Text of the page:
Could you please clarify Article 19(1) and (2) of Directive 2014/59/EU (BRRD)? The words “that meets the conditions for early intervention pursuant to Article 27” in Article 19(1) were added to the original draft of the BRRD), in addition to the insertion of Article 19 (2), which provides that the Intra Group Financial Support (IGFS) chapter does not apply if ”none of the parties” meets the conditions of early intervention. The addition to the original draft refers to “arrangements” rather than “agreements”. We understand “arrangements” to be broader, and to refer to arrangements of any kind. Only a subset of these, called ”group financial support agreements” are regulated by the BRRD. Does this variation in terminology affect implementation?
We understand that the changes to the original draft are to restrict the application of the IGFS rules to cases where an “institution” (bank or investment firm) in the group is failing, because only an institution can meet those conditions in Article 23. We would appreciate guidance on how to interpret these provisions. Importantly, where all the banks and investment firms in the group are sound, but a parent hold company assists a failing ‘financial institution’ (to whom the conditions in Article 23 do not apply), the IGFS rules do not apply?
Article 19(1) of Directive 2014/59/EU (BRRD) and the exemption in Article 19(2) exclude all "arrangements" (a broad generic term which includes agreements) from the IGFS Chapter that do not confine financial support exclusively and specifically to early intervention scenarios, i.e. situations in which a party meets the conditions set out in Article 27(1). This also limits the scope of application of the IGFS Chapter to those intra-group financing agreements that are set up to support institutions. However, if such IGFS agreement envisages the provision of financial support not only to institutions that meet the conditions for early intervention but also to other group entities, it is still subject to authorisation (the exemption requires that "none of the parties" meets the conditions for early intervention). If, on the basis of such IGFS agreement, one party considers to grant financial support to another party that is not an institution, the competent authority may, however, not oppose such financial support under Article 25. Given the authorisation requirement under Article 20, a broader scope of application that would include business-as-usual financial support agreements (such as guarantees, letters of comfort) would not seem in line with the purpose of facilitating intra-group financial support. Potential risks for financial stability caused by business-as-usual intragroup financial support can be addressed through other instruments, e.g. the powers to remove impediments to resolvability (see e.g. Art. 17(5)(a)).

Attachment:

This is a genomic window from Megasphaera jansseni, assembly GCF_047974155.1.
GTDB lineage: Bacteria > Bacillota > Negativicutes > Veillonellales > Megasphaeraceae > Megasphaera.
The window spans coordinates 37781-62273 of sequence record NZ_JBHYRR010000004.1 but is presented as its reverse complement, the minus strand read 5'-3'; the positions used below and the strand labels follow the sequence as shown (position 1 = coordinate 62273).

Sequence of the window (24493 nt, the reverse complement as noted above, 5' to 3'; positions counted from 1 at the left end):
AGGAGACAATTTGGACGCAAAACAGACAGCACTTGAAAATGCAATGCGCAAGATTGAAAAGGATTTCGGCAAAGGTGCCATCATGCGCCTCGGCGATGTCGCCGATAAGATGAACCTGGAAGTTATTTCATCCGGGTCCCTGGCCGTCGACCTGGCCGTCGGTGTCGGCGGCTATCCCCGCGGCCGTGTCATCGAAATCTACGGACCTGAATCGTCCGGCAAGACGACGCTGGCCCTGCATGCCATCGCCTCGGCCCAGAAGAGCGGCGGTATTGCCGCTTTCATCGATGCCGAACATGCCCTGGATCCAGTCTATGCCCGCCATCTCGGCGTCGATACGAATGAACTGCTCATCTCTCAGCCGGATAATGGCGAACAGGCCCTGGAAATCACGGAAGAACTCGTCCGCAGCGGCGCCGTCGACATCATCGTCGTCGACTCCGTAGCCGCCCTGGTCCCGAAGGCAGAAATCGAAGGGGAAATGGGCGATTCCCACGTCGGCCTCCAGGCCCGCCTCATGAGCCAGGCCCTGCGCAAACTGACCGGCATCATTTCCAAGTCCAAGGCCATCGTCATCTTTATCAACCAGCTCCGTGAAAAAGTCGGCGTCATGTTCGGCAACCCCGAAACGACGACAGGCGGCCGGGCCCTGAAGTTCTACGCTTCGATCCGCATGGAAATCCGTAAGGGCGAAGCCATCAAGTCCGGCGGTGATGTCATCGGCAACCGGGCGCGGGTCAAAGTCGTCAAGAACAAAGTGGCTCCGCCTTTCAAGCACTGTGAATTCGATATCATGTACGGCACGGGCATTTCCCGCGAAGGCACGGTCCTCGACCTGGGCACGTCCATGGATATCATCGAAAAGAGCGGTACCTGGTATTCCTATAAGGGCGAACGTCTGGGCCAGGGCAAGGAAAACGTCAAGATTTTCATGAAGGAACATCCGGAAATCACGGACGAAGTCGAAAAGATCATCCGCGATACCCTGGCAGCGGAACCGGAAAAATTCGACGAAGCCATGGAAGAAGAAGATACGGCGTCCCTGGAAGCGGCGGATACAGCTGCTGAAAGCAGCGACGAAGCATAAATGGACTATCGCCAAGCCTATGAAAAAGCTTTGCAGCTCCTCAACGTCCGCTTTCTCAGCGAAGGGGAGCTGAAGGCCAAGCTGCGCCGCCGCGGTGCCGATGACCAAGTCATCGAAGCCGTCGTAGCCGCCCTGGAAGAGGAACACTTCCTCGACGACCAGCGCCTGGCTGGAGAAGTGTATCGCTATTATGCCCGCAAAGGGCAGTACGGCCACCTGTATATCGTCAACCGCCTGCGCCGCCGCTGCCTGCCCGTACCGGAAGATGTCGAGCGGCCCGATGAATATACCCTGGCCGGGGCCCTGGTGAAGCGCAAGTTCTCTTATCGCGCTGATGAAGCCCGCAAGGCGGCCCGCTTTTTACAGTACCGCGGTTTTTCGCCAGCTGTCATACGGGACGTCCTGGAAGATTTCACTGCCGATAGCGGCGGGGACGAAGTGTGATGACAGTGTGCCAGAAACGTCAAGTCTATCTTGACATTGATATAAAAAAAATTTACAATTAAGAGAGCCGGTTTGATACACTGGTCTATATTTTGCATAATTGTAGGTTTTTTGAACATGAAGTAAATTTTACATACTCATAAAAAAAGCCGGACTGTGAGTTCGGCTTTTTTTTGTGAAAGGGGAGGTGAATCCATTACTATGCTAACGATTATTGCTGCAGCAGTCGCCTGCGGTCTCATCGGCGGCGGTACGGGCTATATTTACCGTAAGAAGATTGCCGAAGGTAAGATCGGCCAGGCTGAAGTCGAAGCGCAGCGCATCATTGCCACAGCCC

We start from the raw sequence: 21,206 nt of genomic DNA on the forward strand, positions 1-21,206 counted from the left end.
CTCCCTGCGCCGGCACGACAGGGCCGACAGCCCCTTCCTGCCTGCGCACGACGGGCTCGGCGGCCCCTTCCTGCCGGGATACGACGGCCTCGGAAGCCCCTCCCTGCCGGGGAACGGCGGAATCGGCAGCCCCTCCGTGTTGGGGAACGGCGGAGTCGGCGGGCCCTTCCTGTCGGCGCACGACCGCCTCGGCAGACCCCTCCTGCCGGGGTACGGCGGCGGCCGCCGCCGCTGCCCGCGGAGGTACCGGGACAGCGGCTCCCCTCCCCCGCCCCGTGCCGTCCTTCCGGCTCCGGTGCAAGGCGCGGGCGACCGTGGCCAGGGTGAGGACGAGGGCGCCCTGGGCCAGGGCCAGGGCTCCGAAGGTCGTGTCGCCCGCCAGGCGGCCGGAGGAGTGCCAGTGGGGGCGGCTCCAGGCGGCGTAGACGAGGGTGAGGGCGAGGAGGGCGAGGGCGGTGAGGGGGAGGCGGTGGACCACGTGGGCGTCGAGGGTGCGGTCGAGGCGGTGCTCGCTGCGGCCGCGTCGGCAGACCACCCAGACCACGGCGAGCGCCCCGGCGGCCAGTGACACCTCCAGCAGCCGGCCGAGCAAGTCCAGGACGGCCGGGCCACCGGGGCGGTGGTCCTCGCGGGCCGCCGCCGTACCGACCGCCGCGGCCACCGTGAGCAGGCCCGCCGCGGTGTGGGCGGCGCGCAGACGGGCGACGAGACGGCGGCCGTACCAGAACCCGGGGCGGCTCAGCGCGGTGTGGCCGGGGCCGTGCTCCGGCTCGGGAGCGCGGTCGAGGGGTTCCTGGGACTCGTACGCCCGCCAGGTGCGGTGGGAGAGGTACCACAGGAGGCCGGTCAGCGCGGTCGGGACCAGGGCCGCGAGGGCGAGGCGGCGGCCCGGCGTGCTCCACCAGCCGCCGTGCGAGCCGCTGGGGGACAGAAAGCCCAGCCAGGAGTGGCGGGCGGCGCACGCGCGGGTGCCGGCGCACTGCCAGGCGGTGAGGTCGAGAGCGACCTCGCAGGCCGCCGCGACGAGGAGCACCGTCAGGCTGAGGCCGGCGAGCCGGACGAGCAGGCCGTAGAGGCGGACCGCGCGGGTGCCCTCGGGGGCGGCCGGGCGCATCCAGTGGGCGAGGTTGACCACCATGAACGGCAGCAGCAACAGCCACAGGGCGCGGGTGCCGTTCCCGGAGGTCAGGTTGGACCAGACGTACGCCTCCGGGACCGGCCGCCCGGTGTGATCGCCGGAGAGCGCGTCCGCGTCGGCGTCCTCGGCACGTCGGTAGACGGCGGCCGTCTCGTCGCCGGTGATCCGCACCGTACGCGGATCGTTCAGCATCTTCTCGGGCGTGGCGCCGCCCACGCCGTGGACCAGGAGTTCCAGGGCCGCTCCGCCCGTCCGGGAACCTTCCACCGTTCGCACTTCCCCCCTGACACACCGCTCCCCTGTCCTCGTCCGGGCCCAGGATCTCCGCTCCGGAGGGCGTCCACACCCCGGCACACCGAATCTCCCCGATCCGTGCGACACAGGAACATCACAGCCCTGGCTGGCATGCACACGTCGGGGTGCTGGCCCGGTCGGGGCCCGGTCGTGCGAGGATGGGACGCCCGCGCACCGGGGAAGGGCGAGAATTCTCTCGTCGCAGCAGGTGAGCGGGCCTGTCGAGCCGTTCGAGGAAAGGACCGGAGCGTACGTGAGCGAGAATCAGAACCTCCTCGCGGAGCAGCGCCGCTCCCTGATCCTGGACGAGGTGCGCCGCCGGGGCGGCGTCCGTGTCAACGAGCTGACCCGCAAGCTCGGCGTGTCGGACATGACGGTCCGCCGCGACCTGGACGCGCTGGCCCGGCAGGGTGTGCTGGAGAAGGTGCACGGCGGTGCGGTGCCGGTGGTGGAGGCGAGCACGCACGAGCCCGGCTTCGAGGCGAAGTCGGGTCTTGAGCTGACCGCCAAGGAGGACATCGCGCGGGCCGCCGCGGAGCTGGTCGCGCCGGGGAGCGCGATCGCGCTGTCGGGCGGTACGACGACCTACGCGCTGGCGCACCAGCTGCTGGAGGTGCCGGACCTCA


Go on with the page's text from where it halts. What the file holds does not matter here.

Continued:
This question goes beyond matters of consistent and effective application of the regulatory framework. A Directorate General of the Commission (Directorate General Financial Stability, Financial Services and Capital Markets Union) has prepared the answer, albeit that only the Court of Justice of the European Union can provide definitive interpretations of EU legislation. This is an unofficial opinion of that Directorate General, which the European Banking Authority publishes on its behalf. The answers are not binding on the European Commission as an institution. You should be aware that the European Commission could adopt a position different from the one expressed in such Q&As, for instance in infringement proceedings or after a detailed examination of a specific case or on the basis of any new legal or factual elements that may have been brought to its attention.
Update 26.03.2021: This Q&A has been reviewed in the light of the changes introduced to Directive 2014/59/EU (BRRD) and continues to be relevant.